Their acquisitions help nourish county’s hot industrial real estate market.
Many Orange County residents enjoy wantons, azuki-filled pastries and other Asian foods. And that’s helping to fuel a rebound in the industrial real estate market.
Even as some traditional manufacturers have closed plants and moved out of the area in recent years, a number of large Asian food companies have purchased industrial properties in Orange County to expand their local operations. Among the growing companies are CJ America Inc., the South Korean maker of Annie Chun’s packaged food, which acquired industrial property in Fullerton, and Imuraya USA, a Japanese dessert company, which bought a plant in Irvine.
Allen Buchanan, a principal with Lee & Associates who helped broker the CJ America deal, sees a trend. “We have seen a few examples of food companies backfilling industrial buildings formerly occupied by companies that vacated O.C.”
Buchanan noted that the area’s large and growing Asian American population and the need for food production to be close to consumers are factors in the rising interest among Asian food companies for manufacturing space.
The vacancy rate in Orange County’s industrial market was below 4.7 percent at the end of 2012, down from nearly 6 percent two years earlier and among the lowest levels since the beginning of the recession, according to new data from Voit Real Estate Services in Newport Beach. Over that same span, average lease rates rose 6 percent to 57 cents per square foot and sale prices climbed 15 percent to about $149 per square foot.
“The numbers have been positive,” said Jerry Holdner, Voit’s vice president of market research. “The industrial market has performed very well since 2010.”
The vacancy rate increased slightly in the fourth quarter, but Holdner said that was partially due to a dwindling supply of choice properties in the local industrial market. Some companies that want to expand have struggled to find the space or land to do so.
CJ America, which was looking for a space that could accommodate growth, bought a 68,466-square-foot facility that sits on nearly 7 acres of land. The company paid $8.2 million for the property, a former commercial refrigeration manufacturing plant at 500 S. State College Blvd.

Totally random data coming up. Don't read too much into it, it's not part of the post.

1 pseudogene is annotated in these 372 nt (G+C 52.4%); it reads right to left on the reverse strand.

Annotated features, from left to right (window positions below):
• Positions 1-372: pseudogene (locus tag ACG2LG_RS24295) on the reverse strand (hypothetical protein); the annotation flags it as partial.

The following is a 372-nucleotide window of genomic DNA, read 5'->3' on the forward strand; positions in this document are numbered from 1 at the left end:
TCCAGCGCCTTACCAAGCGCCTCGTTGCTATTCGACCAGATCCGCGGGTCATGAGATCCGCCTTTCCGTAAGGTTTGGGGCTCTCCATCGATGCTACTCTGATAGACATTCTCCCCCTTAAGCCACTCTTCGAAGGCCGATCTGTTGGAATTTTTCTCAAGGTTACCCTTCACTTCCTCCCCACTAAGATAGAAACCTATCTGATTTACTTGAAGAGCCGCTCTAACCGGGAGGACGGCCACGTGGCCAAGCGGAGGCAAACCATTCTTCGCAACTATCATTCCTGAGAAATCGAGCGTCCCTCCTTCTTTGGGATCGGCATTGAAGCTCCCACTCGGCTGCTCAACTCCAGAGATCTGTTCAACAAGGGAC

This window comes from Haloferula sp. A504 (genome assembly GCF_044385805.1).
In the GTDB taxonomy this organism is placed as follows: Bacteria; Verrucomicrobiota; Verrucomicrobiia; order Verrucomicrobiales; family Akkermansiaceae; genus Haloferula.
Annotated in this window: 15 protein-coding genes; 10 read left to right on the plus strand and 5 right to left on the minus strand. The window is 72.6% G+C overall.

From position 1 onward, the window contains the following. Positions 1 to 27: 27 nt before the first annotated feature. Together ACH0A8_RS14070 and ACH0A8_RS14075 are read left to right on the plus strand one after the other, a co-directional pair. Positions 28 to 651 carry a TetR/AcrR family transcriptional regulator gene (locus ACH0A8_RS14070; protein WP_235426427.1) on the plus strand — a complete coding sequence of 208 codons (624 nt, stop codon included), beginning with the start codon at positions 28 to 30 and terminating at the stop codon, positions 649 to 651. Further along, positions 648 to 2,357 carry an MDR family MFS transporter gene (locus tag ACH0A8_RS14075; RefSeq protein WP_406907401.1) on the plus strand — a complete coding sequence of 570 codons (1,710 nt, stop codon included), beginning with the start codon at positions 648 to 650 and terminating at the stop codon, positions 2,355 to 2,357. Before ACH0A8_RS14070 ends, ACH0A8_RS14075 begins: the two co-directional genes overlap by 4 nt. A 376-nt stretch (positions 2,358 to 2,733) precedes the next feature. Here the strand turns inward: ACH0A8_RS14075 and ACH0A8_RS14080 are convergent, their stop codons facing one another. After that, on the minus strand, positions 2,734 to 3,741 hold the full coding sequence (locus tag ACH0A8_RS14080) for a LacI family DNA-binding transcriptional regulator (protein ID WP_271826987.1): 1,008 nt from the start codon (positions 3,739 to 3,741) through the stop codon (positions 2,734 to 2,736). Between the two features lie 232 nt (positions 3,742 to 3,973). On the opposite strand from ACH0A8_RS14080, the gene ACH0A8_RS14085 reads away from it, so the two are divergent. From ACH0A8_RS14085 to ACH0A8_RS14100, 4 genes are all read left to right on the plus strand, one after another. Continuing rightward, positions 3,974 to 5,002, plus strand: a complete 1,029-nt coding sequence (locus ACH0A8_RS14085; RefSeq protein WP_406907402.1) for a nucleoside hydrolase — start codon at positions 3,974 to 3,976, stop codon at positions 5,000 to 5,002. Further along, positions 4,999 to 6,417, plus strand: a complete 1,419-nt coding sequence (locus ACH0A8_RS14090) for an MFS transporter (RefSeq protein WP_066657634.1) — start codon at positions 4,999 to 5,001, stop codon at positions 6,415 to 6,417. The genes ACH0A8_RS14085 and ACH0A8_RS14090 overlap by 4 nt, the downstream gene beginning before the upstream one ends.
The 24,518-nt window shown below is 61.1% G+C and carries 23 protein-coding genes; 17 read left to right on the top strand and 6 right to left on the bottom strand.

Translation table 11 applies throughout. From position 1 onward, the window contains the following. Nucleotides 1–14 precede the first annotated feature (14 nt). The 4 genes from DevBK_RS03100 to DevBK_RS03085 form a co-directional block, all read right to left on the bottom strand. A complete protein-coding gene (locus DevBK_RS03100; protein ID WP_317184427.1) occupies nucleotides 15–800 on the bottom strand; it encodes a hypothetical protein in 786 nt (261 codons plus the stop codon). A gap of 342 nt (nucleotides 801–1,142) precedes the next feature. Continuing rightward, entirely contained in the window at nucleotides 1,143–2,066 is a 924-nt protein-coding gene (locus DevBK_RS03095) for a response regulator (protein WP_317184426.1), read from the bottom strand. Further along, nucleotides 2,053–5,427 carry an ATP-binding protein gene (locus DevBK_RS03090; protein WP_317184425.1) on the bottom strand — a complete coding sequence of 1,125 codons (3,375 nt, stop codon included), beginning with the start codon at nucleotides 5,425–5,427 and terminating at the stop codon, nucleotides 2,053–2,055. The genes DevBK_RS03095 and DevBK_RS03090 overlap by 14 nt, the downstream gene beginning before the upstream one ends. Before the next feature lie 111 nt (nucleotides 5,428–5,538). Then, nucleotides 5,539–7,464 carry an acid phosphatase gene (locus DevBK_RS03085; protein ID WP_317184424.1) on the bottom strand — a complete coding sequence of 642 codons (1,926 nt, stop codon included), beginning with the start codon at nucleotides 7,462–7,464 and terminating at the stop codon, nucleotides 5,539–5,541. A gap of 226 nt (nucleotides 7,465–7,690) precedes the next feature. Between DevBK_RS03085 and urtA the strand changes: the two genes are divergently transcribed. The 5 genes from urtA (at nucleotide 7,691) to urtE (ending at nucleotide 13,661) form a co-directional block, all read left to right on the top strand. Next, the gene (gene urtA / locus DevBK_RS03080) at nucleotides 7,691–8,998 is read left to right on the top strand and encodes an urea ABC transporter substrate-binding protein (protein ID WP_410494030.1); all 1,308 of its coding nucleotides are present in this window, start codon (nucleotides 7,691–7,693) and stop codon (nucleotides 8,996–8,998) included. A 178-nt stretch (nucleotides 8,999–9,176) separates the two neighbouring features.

In July, a Taiwanese bakery chain called 85 [degrees]C cafe paid more than $5.6 million for a 70,492-square-foot property in Brea that will be a commercial kitchen supplying its growing operations. The company, which opened its first U.S. location in 2008, has three local stores and expects to open five this year.
“We have plans to continue our expansion,” said Stephanie Peng, project manager for 85 [degrees]C. “Ever since we opened the store in Irvine, there’s been a huge demand for our products.”
Peng said the company’s products have become more popular with non-Asian-American customers, which has helped accelerate the company’s growth.
Darren Tristano, executive vice president of food industry consulting firm Technomic, said many menus reflect a trend toward Asian-food flavors, which have become more popular among mainstream consumers in the United States.
“What’s happening is that American consumers, especially millennials, are developing more adventurous taste palates. You can see it in the emergence of Japanese, Korean and Vietnamese, in addition to Thai, restaurants,” he said. “Those organizations that already produce those products internationally are opening production facilities in the U.S.”
Robert Socci, an executive vice president with Voit who specializes in industrial properties, said he has noticed more interest from Asian food companies, but he said there are larger factors influencing the market’s rebound, including an improving economy and limited supply of space.
“It’s recovered very quickly,” he said. “Everybody’s looking for land, there’s a very big demand for sale product, prices are increasing very quickly … and business overall is doing better. It’s a convergence of a lot of different factors that are contributing to a very hot market.”